Previous cell-based models have suggested that BICD2 disease mutants may have a dominant-negative effect on dynein function, resulting in disrupted Golgi morphology (Burkhardt et al., 1997; Harada et al., 1998; Neveling et al., 2013). Although we cannot rule out dominant-negative effects that cannot be measured with our assays, our data suggest that the mutants produce a dominant-positive effect leading to enhanced dynein cargo transport. Although subtle (25% increase in motile DDB complexes), such effects may perturb transport in an axon (which can be up to 1 m long in a motor neuron) over time.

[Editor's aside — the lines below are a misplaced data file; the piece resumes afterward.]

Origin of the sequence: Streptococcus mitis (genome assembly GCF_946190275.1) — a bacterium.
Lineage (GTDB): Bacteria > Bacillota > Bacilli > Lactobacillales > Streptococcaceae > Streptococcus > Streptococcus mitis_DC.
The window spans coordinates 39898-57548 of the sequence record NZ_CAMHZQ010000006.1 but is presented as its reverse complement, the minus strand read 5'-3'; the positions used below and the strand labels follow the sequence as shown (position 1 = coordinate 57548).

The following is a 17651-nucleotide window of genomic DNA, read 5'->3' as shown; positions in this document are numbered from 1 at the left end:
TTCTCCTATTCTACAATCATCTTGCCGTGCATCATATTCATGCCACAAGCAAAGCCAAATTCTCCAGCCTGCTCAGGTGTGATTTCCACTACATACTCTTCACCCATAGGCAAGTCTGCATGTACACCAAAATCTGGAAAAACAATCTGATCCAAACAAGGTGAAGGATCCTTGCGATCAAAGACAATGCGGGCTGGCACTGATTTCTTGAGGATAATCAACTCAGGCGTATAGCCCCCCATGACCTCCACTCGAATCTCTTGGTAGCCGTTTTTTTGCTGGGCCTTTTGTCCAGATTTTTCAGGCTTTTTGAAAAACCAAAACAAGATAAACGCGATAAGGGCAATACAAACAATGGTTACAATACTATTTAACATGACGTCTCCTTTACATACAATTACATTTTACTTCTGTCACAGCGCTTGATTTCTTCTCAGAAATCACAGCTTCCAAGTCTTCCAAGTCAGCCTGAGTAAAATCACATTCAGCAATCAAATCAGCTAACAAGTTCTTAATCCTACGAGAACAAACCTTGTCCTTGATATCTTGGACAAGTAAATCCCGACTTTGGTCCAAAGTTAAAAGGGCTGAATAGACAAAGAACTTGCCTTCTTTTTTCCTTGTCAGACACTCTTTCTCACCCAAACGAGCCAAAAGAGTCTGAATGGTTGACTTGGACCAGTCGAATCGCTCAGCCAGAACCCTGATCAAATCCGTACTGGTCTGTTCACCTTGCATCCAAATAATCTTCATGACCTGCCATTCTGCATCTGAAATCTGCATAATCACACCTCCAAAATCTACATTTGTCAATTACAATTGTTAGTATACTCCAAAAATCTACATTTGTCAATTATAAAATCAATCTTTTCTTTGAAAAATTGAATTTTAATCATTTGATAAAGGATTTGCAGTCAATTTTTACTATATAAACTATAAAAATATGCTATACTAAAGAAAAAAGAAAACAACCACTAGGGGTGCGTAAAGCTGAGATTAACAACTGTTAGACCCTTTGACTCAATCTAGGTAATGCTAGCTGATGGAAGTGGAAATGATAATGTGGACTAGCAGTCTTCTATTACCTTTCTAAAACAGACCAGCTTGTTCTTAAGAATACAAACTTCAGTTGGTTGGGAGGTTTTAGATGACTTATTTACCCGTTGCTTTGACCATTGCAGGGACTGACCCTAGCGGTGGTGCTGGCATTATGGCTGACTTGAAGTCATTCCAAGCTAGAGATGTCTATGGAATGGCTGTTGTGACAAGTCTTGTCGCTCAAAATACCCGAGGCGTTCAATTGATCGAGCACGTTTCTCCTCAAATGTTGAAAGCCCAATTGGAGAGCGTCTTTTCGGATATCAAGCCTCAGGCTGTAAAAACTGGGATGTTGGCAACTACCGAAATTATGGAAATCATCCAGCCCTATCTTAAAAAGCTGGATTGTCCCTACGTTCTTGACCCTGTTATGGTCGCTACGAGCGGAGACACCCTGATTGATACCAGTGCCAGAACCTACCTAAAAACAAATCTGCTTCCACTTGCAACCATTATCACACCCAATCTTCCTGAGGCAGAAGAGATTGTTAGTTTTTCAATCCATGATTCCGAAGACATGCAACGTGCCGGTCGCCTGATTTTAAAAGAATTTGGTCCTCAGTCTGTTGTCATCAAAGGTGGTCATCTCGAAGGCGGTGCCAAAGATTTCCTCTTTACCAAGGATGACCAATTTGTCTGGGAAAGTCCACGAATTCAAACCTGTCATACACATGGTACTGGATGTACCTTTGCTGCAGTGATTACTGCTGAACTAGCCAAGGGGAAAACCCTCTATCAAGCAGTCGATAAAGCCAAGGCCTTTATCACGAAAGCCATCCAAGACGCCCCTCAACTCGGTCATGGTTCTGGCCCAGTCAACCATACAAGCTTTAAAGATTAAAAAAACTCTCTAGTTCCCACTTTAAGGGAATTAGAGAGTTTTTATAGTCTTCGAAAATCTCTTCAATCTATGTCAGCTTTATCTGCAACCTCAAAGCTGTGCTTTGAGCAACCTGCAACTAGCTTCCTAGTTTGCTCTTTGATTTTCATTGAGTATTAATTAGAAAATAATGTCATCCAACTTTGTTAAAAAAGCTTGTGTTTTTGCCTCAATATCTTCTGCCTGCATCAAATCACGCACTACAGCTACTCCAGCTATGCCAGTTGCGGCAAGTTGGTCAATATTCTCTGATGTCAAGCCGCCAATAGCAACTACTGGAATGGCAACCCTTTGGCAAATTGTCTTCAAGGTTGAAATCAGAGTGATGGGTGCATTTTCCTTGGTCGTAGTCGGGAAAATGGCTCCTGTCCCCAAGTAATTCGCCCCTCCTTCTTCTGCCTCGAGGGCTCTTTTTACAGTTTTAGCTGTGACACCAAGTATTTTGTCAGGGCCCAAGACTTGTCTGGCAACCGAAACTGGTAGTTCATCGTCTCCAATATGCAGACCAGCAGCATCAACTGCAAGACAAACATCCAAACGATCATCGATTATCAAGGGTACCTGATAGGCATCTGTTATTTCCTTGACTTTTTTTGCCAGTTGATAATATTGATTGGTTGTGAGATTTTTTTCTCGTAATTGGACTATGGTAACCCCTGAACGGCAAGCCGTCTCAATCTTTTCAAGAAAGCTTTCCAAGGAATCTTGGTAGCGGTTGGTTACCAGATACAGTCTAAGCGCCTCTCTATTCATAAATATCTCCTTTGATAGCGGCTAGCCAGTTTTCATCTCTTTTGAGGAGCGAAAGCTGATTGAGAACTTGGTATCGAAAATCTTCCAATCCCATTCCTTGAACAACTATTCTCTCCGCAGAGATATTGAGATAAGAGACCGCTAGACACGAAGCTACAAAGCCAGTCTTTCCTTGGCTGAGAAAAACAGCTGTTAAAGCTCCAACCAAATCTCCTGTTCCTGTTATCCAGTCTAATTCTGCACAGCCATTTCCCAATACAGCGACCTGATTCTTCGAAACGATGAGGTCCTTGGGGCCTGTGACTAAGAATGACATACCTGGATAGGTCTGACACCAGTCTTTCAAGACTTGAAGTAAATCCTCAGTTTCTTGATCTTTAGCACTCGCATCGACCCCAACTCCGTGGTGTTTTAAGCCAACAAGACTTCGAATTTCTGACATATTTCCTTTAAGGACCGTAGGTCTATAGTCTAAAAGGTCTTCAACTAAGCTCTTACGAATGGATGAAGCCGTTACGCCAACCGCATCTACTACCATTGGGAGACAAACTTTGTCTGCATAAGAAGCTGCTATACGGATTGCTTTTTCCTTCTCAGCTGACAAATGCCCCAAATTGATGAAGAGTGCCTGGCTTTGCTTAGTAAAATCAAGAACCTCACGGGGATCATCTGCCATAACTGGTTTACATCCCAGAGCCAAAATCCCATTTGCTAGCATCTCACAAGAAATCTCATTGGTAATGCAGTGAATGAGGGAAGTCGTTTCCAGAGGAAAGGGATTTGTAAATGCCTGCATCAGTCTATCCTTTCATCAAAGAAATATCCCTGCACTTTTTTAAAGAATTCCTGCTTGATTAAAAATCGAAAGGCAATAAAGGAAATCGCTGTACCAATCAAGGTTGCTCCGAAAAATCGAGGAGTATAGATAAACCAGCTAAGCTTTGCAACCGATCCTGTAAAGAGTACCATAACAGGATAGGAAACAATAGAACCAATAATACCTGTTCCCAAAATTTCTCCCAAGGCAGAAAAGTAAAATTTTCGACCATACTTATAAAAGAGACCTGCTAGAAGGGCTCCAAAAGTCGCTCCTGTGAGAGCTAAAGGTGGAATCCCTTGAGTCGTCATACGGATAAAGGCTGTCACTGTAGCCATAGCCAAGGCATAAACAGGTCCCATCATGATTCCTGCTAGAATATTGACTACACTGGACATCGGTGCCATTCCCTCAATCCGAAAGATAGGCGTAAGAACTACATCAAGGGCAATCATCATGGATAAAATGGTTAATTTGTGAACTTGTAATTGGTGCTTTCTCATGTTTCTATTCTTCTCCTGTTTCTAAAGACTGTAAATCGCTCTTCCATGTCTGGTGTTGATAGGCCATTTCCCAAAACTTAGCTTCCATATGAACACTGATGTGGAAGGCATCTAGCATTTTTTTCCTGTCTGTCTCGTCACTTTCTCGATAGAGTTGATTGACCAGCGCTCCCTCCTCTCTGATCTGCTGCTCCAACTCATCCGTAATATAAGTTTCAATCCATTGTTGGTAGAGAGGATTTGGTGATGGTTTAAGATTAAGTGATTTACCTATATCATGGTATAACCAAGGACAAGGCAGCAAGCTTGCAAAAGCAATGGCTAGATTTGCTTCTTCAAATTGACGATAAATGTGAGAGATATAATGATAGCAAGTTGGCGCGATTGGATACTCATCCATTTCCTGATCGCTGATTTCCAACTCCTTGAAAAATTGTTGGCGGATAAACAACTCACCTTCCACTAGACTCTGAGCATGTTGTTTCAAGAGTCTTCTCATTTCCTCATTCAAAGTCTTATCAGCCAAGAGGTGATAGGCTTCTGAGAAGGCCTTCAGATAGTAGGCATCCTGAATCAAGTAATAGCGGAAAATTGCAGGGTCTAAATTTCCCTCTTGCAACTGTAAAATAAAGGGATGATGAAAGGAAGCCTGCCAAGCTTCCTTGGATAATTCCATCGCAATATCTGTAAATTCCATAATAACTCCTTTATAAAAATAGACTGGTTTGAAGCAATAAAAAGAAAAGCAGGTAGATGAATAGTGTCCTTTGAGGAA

To explain the SMA-LED2 disease phenotype, we propose a model in which mutant BICD2 increases dynein activation and leads to an imbalance between anterograde and retrograde transport (Fig. 5 D). The shift toward dynein transport could produce a decrease in the delivery of cargo to the nerve terminal, which in turn could lead to a gradual decline in function of neurons with long axons. This model is congruous with experimental data from transgenic mouse models. BICD2-null mice possess a normal spinal cord and their motor neurons exhibit no evidence of abnormal retrograde transport (Jaarsma et al., 2014). These mice, which die at around p30, do not display a SMA phenotype, suggesting that the absence or inhibition of BICD2 activity cannot explain the disease etiology. In contrast, transgenic mice expressing the shorter, more active N-terminal construct of BICD2 were impaired in retrograde axonal transport and Golgi fragmentation, presumably through a dominant-negative effect of activating dynein and dynactin without cargo and causing its accumulation in the cell body (Teuling et al., 2008). Curiously, however, these mice, which live up to 2 yr, also did not develop any motor abnormalities. The phenotypic differences in mice expressing the N-terminal construct of BICD2 compared with haploid S107L, N188T, and I189F mutations suggests that the C terminus of the BICD2 protein that interacts with cargo is necessary for contributing to the SMA disease phenotype.